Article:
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He Plants Corn And Beans At The Same Time
An Ohio dairy farmer plants his soybean crop right on top of his corn crop to get high-protein silage that also saves time and labor feeding his 700 head of Holsteins.
Bud Meyers, Zanesville, mounted seed boxes from an old Deere 1240 plateless planter between the seedboxes on his Deere Max-Emerge 7000 planter. The 1240 seed boxes drop soybean seed into tubes that deposit seed directly between the Max-Emerge V-openers, several inches behind the corn seed tube. This lets a small amount of dirt fall into the trench before each soy-bean seed is planted so it's at a slightly shallower depth. He plants corn at a rate of 32,000 plants per acre and uses about a bushel of soybeans per acre.
Meyers has double-planted for three years. "In 1981 I planted 20 acres of corn and then went right back over it with soybeans. That worked so well I decided to build a planter that would do the job in one trip."
The add-on planter units are chain-driven off sprockets Meyers mounted on the Max-Emerge hex shaft. Seed drops out of the seed box into a small square box Meyers fabricated out of a short length of metal box beam. He rounded-up the corners of the inside of the box with gussets and drilled a hole in the bottom. A 45? elbow, inserted in the hole, angles a length of 3/4 -in. plastic seed tube over to the V-openers on the Max-Emerge row units. Meyers designed brackets to support all the cornponents of the add-on planter units.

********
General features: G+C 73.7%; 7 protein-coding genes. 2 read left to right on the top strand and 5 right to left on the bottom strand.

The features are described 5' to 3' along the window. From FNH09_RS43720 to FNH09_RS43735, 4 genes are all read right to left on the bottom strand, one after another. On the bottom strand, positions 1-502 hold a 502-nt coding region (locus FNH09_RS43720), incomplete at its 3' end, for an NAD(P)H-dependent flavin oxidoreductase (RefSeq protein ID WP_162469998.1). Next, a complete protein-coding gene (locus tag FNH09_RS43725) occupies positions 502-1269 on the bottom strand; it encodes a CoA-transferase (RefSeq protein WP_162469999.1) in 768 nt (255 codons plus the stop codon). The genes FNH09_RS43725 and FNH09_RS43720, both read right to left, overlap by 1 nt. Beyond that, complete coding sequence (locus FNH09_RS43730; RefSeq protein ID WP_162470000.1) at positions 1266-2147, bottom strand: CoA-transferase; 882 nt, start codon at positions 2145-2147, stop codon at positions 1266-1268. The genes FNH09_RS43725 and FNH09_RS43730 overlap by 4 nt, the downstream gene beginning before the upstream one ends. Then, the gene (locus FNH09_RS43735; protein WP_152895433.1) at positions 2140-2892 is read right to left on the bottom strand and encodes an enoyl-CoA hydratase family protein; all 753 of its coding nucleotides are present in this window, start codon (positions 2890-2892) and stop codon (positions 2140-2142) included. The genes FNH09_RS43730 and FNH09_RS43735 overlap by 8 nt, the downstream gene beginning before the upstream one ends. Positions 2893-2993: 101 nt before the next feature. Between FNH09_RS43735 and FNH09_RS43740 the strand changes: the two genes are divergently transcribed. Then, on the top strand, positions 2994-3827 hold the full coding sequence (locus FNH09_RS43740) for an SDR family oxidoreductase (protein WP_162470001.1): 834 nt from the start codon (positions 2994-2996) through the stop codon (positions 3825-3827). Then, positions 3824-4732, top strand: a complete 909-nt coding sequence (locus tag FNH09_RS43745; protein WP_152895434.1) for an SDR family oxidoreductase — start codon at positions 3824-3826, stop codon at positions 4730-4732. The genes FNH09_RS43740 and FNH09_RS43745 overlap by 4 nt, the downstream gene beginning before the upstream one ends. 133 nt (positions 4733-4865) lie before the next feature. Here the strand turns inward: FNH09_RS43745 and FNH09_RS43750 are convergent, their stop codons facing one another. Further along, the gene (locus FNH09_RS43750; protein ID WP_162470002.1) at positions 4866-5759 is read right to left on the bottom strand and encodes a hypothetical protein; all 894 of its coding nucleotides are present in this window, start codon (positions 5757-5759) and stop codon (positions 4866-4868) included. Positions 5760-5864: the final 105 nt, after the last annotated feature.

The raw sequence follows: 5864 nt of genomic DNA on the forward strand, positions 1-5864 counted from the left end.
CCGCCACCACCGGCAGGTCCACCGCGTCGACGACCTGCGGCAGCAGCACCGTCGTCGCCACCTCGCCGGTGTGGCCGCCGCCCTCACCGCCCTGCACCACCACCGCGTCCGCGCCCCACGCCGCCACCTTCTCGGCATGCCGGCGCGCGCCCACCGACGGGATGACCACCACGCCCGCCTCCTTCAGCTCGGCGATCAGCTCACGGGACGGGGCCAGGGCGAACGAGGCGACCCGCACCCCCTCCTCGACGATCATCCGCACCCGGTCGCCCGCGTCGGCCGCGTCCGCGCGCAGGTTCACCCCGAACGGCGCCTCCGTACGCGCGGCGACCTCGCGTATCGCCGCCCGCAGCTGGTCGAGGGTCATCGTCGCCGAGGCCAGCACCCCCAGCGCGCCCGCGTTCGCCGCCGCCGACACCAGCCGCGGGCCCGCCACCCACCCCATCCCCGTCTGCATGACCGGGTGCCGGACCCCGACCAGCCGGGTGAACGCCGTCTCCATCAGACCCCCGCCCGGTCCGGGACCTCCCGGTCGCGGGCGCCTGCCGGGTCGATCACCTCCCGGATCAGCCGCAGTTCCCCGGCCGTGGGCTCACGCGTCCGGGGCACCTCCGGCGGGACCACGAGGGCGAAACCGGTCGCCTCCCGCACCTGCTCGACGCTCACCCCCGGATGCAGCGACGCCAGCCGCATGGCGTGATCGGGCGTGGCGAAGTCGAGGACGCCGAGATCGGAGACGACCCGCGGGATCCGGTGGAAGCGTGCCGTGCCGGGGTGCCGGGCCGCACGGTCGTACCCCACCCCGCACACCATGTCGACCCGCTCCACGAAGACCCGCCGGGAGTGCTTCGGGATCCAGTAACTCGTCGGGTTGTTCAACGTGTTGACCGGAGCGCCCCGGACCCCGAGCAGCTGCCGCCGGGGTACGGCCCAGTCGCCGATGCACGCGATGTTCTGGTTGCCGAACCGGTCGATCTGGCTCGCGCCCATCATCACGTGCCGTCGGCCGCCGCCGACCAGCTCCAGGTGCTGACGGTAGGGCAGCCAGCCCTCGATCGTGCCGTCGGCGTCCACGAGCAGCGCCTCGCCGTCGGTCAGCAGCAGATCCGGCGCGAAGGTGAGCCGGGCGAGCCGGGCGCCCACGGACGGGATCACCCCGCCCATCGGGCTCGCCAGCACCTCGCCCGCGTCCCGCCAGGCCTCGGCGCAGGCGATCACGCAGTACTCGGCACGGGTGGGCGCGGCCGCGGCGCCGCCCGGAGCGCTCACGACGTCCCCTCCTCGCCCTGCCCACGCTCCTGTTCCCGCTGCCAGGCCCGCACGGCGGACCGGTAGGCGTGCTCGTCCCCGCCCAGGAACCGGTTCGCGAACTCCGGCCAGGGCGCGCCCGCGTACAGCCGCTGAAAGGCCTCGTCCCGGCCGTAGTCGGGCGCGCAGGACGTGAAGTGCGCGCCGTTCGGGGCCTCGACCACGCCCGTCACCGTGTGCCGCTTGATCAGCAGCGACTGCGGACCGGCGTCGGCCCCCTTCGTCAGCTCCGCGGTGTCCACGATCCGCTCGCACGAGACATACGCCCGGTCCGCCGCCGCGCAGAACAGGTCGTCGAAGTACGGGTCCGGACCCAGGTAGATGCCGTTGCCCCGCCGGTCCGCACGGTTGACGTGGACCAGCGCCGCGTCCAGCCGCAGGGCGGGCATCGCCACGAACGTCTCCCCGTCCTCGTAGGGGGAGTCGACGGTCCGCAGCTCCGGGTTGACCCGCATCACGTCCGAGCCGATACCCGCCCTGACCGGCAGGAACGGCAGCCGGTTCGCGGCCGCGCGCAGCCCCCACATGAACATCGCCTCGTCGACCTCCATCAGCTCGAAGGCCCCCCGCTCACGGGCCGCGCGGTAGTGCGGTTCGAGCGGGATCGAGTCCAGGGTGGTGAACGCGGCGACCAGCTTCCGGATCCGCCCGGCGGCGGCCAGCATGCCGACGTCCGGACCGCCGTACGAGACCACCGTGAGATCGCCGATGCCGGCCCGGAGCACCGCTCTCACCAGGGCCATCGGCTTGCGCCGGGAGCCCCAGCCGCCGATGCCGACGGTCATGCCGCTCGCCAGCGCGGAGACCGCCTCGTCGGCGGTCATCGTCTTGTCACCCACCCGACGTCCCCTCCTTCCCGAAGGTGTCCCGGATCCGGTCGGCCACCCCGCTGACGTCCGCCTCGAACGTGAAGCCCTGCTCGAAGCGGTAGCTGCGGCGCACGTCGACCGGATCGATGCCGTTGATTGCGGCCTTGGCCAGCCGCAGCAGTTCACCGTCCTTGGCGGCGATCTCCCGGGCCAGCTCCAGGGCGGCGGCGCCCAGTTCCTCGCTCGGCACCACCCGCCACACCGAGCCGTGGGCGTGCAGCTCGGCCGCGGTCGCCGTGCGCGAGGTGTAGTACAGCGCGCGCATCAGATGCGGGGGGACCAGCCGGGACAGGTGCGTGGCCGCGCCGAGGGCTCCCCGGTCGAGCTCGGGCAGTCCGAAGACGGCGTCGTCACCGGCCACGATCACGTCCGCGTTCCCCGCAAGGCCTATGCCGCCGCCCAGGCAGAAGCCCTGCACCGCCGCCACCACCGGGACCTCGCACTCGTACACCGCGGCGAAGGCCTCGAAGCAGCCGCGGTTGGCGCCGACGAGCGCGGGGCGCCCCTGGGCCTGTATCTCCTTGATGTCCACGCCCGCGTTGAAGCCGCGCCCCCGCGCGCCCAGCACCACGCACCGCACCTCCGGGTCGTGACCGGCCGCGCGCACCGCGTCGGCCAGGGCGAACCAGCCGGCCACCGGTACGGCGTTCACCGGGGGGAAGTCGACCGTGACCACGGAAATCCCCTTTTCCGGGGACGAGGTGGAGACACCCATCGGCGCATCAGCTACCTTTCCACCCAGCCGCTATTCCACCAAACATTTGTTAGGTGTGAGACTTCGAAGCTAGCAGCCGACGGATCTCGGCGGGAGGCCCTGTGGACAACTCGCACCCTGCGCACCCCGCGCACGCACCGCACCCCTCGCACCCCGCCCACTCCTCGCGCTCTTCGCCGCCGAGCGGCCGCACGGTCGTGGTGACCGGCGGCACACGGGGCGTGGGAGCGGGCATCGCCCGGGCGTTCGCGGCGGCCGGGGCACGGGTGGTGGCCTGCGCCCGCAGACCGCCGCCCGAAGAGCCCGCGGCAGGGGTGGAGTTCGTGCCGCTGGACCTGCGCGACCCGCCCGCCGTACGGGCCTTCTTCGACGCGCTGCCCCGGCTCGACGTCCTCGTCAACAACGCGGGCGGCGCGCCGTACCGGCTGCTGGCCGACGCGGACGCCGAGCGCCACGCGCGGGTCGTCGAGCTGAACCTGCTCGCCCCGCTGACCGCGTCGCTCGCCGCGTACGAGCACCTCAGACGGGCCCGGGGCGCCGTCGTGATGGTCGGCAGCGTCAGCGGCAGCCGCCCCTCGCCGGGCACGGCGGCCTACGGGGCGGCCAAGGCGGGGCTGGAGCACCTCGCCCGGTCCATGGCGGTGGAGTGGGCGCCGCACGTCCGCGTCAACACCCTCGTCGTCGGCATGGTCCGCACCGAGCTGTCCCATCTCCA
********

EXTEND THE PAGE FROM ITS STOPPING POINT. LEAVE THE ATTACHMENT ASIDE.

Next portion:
The Max-Emerge was not modified in any way and Meyers still applies insecticides with the planter. When he wants to plant corn alone, he simply unhooks the add-on planter's drive chains.
"Cows really like corn-soy silage. There's lots of whole beans in it and, if you harvest it early, there's a good protein in the foliage. It adds about two ton per acre to the amount of forage harvested," Meyers told FARM SHOW.
He says his corn crop doesn't suffer at all in the doubled-up fields but that the beans are somewhat smaller due to the lack of sun in the 30-in. rows. He plans to try a "viney" soybean that'll climb up the corn stalks to get more light.
To harvest the crop, Meyers uses a Deere self-propelled chopper with a 4-row stalkhead which gets low enough to pick up the soybeans. He has not yet run extensive tests on his corn-soy silage but says that he no longer has to add protein meal to his corn. He also plans to run tests to see if planting soybeans in with corn cuts his fertilizer needs.
Contact: FARM SHOW Followup, Charles "Bud" Meyers, Zanesville, Ohio 43701 (ph 614 674-4366).

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1984 - Volume #8, Issue #2